Fish aggregating devices recovered during the expedition (Ministry of Fisheries and the Blue Economy)
(Seychelles News Agency) – The third Saya De Malha Expedition to collect fish aggregating devices (FADs) and debris from the Seychelles Outer Islands group concluded with the return of the crew on December 11, 2023, according to a statement from the Ministry for Fisheries and the Blue Economy on Wednesday.
The crew removed seven intact FADs and five others that were seriously damaged, as well as retrieving eight satellite buoys and various FAD debris from several atoll locations. The crew also cleared 6.1 tonnes of waste from the Aldabra Atoll, a UNESCO World Heritage site.
“We are proud of the successful completion of the Saya De Malha Expedition and commend the efforts of all involved. The Ministry for Fisheries and the Blue Economy remains steadfast in our commitment to facilitating and continuing with such valuable programmes. As we move forward, we will continue to learn and identify new and more effective ways to better manage recovery missions. Protecting our marine environment and ensuring sustainable practices are at the forefront of our efforts,” said the Minister for Fisheries and the Blue Economy, Jean-Francois Ferrari.
The operation was organised by Ministry for Fisheries and the Blue Economy, the Seychelles Fishing Authority (SFA), and the Seychelles Coast Guard (SCG) and began on November 13, 2023, with a crew of 20 from SCG personnel, an SFA technician and observer, a representative from the Island Conservation Society (ICS), four Seychelles Maritime Academy students, and a lecturer.
“This expedition provided an excellent opportunity to enhance the skills of our young seafarers and gather valuable scientific information,” said the ministry.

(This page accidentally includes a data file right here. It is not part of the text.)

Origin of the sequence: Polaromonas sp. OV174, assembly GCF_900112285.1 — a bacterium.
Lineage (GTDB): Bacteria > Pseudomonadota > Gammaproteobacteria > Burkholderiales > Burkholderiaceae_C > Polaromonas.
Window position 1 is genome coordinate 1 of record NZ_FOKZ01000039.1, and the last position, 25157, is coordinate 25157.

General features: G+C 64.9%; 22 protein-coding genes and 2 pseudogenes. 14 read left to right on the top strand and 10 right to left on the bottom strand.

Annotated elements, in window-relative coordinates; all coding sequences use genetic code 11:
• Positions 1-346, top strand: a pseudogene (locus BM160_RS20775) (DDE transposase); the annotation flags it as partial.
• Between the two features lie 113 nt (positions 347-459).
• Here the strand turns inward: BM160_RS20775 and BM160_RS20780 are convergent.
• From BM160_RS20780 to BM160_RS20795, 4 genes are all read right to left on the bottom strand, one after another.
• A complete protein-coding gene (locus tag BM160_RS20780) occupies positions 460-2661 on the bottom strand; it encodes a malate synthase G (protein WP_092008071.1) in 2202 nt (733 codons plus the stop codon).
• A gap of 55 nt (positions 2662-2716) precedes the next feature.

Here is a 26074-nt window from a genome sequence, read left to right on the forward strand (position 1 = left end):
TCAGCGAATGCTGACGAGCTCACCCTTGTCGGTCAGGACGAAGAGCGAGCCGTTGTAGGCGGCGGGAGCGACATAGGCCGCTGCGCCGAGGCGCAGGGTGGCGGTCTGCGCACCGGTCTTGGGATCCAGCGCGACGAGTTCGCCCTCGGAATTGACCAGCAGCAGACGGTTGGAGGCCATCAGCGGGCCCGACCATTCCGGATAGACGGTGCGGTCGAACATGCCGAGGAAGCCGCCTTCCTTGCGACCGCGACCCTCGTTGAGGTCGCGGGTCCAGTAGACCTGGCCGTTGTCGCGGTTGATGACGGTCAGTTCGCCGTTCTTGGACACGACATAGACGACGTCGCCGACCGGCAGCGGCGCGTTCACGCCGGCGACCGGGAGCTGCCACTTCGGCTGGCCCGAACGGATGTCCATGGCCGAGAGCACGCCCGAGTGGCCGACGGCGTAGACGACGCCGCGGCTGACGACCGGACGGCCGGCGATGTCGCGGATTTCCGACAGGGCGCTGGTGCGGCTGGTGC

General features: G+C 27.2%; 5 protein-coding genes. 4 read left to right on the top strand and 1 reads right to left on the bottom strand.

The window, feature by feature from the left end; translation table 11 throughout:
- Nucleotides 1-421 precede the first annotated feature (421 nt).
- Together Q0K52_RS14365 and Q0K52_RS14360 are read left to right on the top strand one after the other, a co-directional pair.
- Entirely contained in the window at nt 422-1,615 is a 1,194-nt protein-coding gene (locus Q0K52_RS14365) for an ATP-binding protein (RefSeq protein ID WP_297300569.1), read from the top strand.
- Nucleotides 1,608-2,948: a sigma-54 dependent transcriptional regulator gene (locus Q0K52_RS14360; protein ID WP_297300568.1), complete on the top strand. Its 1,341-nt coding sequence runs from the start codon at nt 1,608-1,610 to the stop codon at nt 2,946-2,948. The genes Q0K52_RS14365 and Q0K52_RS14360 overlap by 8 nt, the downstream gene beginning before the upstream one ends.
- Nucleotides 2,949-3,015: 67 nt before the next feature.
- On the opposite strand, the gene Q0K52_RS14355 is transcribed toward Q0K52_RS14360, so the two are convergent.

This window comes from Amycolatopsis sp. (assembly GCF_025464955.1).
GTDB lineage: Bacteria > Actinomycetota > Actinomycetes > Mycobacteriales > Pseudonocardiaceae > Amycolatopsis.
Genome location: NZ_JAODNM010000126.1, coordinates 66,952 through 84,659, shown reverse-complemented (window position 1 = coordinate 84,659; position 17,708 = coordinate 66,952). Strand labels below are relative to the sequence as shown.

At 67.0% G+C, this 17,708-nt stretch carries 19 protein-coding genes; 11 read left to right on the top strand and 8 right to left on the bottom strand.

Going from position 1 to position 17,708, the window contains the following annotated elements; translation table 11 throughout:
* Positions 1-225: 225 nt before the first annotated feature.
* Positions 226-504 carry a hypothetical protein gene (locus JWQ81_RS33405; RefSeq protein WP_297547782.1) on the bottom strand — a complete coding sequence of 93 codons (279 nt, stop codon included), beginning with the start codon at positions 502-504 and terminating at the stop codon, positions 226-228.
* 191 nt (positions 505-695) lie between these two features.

The Saya De Malha SCG ship primarily travelled to the southern atolls, such as Providence, Cerf, Cosmoledo, and Aldabra.
|The Seychelles Coast Guard‘s Saya De Malha ship was used to conduct the expedition ( Ministry of Fisheries and the Blue Economy) Photo license: CC-BY
According to the ministry, “Efforts were concentrated on removing stranded FADs and debris from beaches and reefs in these areas. Upon revisiting locations where FADs had been previously recovered, it was found that only a few FADs had become stranded during the intervening period.”
The ministry highlighted that during the trip, the crew recorded data about the recovered FADs, including their GPS locations, conditions, the habitats from which they were collected, and the materials they were composed of.
“Whenever available, details of the satellite tracking buoys, such as make, serial number, and vessel markings, were also documented. This data will be compiled and analysed to assess the impact of these FADs on the ecosystem and their contributions to marine debris in the respective locations they were found,” the statement said.
The returned FADs will undergo further data collection and sorting and then they will be made available for recycling or disposal.
Also, the Seychellois NGO Oceanika, in close collaboration with the government and the Seychelles Coast Guard, also carried out more than a dozen large scale operations to remove FADs from the ocean last year.
“In 2023, Oceanika successfully recovered over 130 FADs, thereby making it the most significant coral reef protection operation globally in terms of FAD removal,” said the ministry.